The Nice Guys: Plays fast and loose with the conventions of the genre
Good things come to those who wait.
Every decade, filmmaker Shane Black unspools a deliciously off-kilter buddy action comedy that plays fast and loose with the conventions of the genre.
In 1996, he penned The Long Kiss Goodnight starring Geena Davis and Samuel L Jackson, which metamorphosed a picture-perfect suburban mom into a finely honed killing machine.
In 2005, he repeated the feat and also sat in the director’s chair for the potty-mouthed murder mystery Kiss Kiss Bang Bang headlining Robert Downey Jr and Val Kilmer.
Now, Black strikes it lucky for a third time with the unlikely comic pairing of Russell Crowe and Ryan Gosling in The Nice Guys, a hare-brained missing person’s caper set in sexually liberated 1977 Los Angeles.
The script delivers big, throaty laughs from the cynical opening - “Marriage is buying a house with someone you hate!” - and adroitly juggles physical and verbal humour, inflicting injuries and indignities on his leading men for our sport and entertainment.
It’s a groovy kind of bromantic love and Crowe and Gosling relish the to and fro of the snappy dialogue as they gleefully contend with the fashions of the era.
Jackson Healy (Crowe) is a hired heavy, who beats up perverts and stalkers with his knuckleduster.
A young woman called Amelia Kuttner (Margaret Qualley) pays him to scare off low-rent private detective Holland March (Gosling), who has been asking for her around town.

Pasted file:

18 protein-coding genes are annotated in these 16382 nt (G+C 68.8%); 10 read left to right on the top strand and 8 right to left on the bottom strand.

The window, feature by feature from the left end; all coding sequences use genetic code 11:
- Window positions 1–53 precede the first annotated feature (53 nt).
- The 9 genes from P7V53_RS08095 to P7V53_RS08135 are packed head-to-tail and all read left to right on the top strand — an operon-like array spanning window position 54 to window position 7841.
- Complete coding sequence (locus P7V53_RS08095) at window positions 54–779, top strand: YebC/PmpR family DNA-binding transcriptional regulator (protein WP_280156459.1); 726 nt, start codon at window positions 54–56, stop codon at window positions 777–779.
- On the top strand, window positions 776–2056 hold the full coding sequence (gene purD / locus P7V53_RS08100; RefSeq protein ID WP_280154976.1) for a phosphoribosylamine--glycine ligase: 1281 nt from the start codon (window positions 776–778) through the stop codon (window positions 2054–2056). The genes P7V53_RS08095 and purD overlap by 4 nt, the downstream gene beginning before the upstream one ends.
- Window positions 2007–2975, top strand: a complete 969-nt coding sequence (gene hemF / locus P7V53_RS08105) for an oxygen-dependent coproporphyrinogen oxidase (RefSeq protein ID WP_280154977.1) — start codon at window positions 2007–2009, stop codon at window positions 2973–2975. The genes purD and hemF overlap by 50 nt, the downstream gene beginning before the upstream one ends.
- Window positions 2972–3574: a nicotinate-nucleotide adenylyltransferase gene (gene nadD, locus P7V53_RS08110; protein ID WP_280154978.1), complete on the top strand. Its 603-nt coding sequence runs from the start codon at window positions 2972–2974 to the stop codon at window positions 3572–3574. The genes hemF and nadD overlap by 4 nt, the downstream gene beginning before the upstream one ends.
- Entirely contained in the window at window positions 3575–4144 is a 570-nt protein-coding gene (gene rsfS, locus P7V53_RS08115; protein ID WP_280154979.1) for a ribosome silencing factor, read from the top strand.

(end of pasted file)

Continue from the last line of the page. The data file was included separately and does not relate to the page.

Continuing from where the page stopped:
The first meeting of these two men ends in bloodshed and broken bones, but Jackson and Holland reluctantly agree to work together when Amelia subsequently vanishes without trace.
“Why don’t you invite him in?” asks Holland’s precocious daughter Holly (Angourie Rice) when Jackson turns up at their door.
“No animals in the house, sweetheart,” retorts the investigator, bearing the physical scars of their previous encounter.
The breadcrumb trail of evidence leads to Amelia’s fearsome mother, Judith Kuttner (Kim Basinger), who works for the United States Department of Justice and pleads with Jackson and Holland to locate and protect her child.
Unfortunately, a hitman called John Boy (Matt Bomer) is also on the trail of Amelia, and Holland also needs to solve the perplexing mystery of porn actress Misty Mountains (Murielle Telio), who was apparently seen alive two days after she died in a car accident.
The Nice Guys doesn’t quite soar to the dizzy heights of Black’s previous escapades, but he comes close, retaining an enviable ability to conjure jaw-dropping one-liners out of nowhere.
Like when the central duo is detained by a police officer who is simply following the rulebook.
“You know who else was just following orders? Hitler!” counters Jackson.
The central plot is a morass of crosses, double crosses, bluffs and coincidences that intrigues and bamboozles, untangling itself in the closing frames with aplomb.